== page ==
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WILLIAMS v. U.S.

September 19, 1990

DAVID WILLIAMS, PLAINTIFF,
v.
UNITED STATES, DEFENDANT.



The opinion of the court was delivered by: Newman, Senior Judge of the Court of International Trade, sitting as a District Court Judge by designation:

OPINION, FINDINGS OF FACT AND CONCLUSIONS OF LAW

INTRODUCTION

David Williams, a former inmate confined at the Federal Correctional Institution at Otisville, New York ("Otisville"), seeks recovery of damages in the amount of $1,500,000 against the United States under the Federal Tort Claims Act, 28 U.S.C. § 1346(d), 2671, et seq. for a below-the-knee amputation of his right leg. During his incarceration at Otisville, Williams was under treatment by the institution's medical staff for diabetes mellitus and developed a bacterial infection in his right foot. Plaintiff sues for alleged malpractice by defendant's Chief Medical Officer and his staff in misdiagnosing and improperly treating his infection, which led to advanced infection culminating in gangrene necessitating a below-the-knee amputation of his right leg on September 30, 1985. Williams was 48 years of age at the time of the amputation.

Williams claims that the bacterial infection which led to the amputation of his right leg entered his foot through either an abrasion caused by the improperly fitted institutional boots he was required to wear when he first arrived at Otisville in February 1985 or through a fissure caused by a fungal infection between his toes (athlete's foot) that was not detected by the medical staff because his feet were not properly examined to rule out infection.

Defendant concedes that Williams' bacterial infection led to gangrene in his right leg, but denies that the infection resulted from either Williams' institutional boots or from a fungal infection. According to defendant, Williams' foot infection was blood-borne and gangrene was primarily the result of complications incident to his diabetic condition (diabetic neuropathy, microangiopathy and other vascular insufficiency). Further, insists defendant, Williams' diabetic complications were aggravated by heavy cigarette smoking, Williams' prior history of intravenous narcotic drug use and alcoholism, and by trauma to his right foot when he fell out of bed.

Defendant further contends that, in any event, the diagnosis and treatment of Williams' foot infection by the medical staff at Otisville met accepted standards of medical practice and treatment in that community at the time.*fn1

Defendant's liability for plaintiff's misfortune revolves around the resolution of complex medical issues relating to the etiology of plaintiff's gangrene and the credibility of conflicting expert testimony relating to those issues.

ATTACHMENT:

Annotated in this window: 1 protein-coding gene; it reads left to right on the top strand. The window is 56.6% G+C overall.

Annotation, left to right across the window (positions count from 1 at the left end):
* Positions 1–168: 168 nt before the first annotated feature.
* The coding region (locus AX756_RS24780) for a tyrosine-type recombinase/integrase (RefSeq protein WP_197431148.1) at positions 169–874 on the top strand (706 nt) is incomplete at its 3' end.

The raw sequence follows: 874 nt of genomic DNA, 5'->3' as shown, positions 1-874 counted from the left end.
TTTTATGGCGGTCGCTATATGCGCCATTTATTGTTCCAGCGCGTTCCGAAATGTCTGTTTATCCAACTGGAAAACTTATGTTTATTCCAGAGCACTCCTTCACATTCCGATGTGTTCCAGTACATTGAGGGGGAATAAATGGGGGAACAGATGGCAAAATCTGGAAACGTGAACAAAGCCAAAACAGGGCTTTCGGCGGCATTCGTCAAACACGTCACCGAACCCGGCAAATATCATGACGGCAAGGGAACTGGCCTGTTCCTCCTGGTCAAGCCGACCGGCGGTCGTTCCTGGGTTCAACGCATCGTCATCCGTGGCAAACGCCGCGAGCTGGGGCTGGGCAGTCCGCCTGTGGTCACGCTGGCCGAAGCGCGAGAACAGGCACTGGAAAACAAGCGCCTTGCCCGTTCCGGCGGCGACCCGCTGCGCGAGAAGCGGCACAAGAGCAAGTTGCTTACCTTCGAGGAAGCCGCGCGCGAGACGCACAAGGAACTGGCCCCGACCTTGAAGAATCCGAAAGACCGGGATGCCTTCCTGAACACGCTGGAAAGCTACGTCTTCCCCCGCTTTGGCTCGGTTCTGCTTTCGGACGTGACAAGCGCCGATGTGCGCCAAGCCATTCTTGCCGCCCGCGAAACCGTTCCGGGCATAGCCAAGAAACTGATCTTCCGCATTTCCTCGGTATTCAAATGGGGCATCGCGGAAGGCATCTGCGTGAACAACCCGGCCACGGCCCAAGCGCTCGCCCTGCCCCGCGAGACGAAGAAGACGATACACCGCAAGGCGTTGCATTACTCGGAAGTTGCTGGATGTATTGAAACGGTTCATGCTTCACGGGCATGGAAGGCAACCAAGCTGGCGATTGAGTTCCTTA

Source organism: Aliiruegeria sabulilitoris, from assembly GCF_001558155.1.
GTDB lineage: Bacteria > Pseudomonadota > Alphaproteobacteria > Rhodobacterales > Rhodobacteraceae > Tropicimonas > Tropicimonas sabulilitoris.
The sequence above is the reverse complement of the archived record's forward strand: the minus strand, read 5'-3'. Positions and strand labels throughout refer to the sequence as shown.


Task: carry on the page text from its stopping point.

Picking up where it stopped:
In the early stages of a foot disease, the etiology of which may be obscured by the pervasive effects of a chronic disease like diabetes, treatment modalities are frequently a "judgment call" on the part of the clinician or surgeon. Nonetheless, treatment of diabetic foot disease is subject to some rather well defined standards. Williams argues that defendant was negligent in the diagnostic and treatment modalities provided to him at Otisville in regard to his infected foot, and as a consequence he suffered the amputation of his right leg below the knee.

For the reasons that follow, judgment is entered for plaintiff.

THE RECORD

The record in this case is voluminous and complex, consisting of the transcript of the oral testimony of three witnesses for plaintiff and three witnesses for defendant in a six day bench trial, five loose-leaf binders comprising Williams' medical chart (much of which is illegible) and other records and reports covering his medical history and treatment from 1980 to 1989, four deposition transcripts, illustrative medical diagrams, and a stipulation of certain facts as set forth in the amended pretrial order.

Not surprisingly, much of the evidence adduced by the parties through their well qualified medical experts is highly technical and sharply conflicting on the pertinent factual issues. The court's view of the credibility of the witnesses for both parties and weight accorded their testimony is critical in resolving these factual issues and in determining whether plaintiff has met his evidentiary burden of establishing his claims by a preponderance of the evidence.

At trial, in addition to his own testimony, plaintiff presented the testimony of the following: an adverse witness, Stuart Gessleman, who was an uncertified physician's assistant ("PA") (Gessleman failed his examination (Tr. 147)) employed by defendant at Otisville from January 1982; and Dr. Jere W. Lord, Jr. Dr. Lord, whose professional credentials are quite impressive,*fn2 was a highly credible witness and his testimony is given great weight.